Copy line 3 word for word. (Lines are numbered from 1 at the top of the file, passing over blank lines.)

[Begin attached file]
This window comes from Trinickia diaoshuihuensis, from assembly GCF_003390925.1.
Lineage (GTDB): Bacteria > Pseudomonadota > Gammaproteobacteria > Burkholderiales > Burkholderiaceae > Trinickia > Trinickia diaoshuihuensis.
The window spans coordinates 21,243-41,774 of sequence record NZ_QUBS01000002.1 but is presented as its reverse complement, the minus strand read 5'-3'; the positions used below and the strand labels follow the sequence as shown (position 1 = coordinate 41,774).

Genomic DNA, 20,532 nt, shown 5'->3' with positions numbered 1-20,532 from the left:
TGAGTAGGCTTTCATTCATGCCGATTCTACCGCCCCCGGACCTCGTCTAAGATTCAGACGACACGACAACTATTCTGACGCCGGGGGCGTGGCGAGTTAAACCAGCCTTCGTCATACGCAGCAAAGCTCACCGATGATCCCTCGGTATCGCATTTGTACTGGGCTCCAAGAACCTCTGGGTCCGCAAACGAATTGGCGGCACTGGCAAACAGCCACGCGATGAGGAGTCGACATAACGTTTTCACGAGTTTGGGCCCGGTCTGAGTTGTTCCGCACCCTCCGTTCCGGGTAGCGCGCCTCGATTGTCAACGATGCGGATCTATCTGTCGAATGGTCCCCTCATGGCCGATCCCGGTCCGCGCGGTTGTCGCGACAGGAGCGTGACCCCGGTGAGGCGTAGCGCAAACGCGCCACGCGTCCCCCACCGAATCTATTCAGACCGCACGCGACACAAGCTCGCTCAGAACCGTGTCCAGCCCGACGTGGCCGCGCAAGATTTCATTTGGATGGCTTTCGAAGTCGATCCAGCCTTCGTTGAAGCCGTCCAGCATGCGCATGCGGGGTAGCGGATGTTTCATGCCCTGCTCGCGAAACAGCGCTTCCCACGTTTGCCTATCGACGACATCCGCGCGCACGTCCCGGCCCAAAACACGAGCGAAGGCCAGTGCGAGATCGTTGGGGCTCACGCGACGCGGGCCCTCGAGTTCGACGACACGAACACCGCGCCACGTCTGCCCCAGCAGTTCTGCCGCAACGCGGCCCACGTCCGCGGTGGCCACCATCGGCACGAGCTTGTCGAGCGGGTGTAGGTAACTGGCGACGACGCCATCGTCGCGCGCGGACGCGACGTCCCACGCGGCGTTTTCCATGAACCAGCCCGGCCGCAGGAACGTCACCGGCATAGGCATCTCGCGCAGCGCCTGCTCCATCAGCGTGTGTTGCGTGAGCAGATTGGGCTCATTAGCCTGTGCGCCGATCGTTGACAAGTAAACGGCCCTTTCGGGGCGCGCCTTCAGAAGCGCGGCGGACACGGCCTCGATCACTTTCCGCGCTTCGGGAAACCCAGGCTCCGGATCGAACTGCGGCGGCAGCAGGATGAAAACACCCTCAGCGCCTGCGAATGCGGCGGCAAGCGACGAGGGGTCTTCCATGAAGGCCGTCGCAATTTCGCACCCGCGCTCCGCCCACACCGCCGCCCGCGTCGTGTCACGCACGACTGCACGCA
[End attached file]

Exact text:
The window spans coordinates 21,243-41,774 of sequence record NZ_QUBS01000002.1 but is presented as its reverse complement, the minus strand read 5'-3'; the positions used below and the strand labels follow the sequence as shown (position 1 = coordinate 41,774).